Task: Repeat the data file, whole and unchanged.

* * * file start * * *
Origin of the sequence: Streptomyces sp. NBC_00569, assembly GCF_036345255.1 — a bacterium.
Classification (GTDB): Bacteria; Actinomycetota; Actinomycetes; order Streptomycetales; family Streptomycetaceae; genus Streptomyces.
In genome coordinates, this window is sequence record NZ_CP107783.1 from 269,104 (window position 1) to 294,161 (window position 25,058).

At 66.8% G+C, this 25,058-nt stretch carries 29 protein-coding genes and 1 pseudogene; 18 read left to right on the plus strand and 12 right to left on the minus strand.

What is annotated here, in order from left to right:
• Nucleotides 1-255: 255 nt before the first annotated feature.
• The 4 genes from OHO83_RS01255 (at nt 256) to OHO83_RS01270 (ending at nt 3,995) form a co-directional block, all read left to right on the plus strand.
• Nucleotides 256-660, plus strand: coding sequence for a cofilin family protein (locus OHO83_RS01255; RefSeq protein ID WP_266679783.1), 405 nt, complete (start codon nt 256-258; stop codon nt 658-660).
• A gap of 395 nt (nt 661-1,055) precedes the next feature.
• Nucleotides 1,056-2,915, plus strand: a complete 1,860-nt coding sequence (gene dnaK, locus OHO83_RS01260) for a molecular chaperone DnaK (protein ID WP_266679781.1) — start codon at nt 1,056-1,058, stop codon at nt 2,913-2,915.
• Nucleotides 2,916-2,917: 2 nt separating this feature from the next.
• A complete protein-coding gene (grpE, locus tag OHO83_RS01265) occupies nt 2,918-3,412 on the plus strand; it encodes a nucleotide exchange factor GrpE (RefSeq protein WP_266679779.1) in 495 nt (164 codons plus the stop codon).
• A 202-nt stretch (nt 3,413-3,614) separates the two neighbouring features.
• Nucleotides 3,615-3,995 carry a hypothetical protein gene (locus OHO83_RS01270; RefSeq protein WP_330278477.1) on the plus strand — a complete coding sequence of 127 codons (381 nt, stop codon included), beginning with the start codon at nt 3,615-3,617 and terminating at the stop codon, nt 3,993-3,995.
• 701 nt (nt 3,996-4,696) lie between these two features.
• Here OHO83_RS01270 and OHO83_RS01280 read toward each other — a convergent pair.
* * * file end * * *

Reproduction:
Origin of the sequence: Streptomyces sp. NBC_00569, assembly GCF_036345255.1 — a bacterium.
Classification (GTDB): Bacteria; Actinomycetota; Actinomycetes; order Streptomycetales; family Streptomycetaceae; genus Streptomyces.
In genome coordinates, this window is sequence record NZ_CP107783.1 from 269,104 (window position 1) to 294,161 (window position 25,058).

At 66.8% G+C, this 25,058-nt stretch carries 29 protein-coding genes and 1 pseudogene; 18 read left to right on the plus strand and 12 right to left on the minus strand.

What is annotated here, in order from left to right:
• Nucleotides 1-255: 255 nt before the first annotated feature.
• The 4 genes from OHO83_RS01255 (at nt 256) to OHO83_RS01270 (ending at nt 3,995) form a co-directional block, all read left to right on the plus strand.
• Nucleotides 256-660, plus strand: coding sequence for a cofilin family protein (locus OHO83_RS01255; RefSeq protein ID WP_266679783.1), 405 nt, complete (start codon nt 256-258; stop codon nt 658-660).
• A gap of 395 nt (nt 661-1,055) precedes the next feature.
• Nucleotides 1,056-2,915, plus strand: a complete 1,860-nt coding sequence (gene dnaK, locus OHO83_RS01260) for a molecular chaperone DnaK (protein ID WP_266679781.1) — start codon at nt 1,056-1,058, stop codon at nt 2,913-2,915.
• Nucleotides 2,916-2,917: 2 nt separating this feature from the next.
• A complete protein-coding gene (grpE, locus tag OHO83_RS01265) occupies nt 2,918-3,412 on the plus strand; it encodes a nucleotide exchange factor GrpE (RefSeq protein WP_266679779.1) in 495 nt (164 codons plus the stop codon).
• A 202-nt stretch (nt 3,413-3,614) separates the two neighbouring features.
• Nucleotides 3,615-3,995 carry a hypothetical protein gene (locus OHO83_RS01270; RefSeq protein WP_330278477.1) on the plus strand — a complete coding sequence of 127 codons (381 nt, stop codon included), beginning with the start codon at nt 3,615-3,617 and terminating at the stop codon, nt 3,993-3,995.
• 701 nt (nt 3,996-4,696) lie between these two features.
• Here OHO83_RS01270 and OHO83_RS01280 read toward each other — a convergent pair.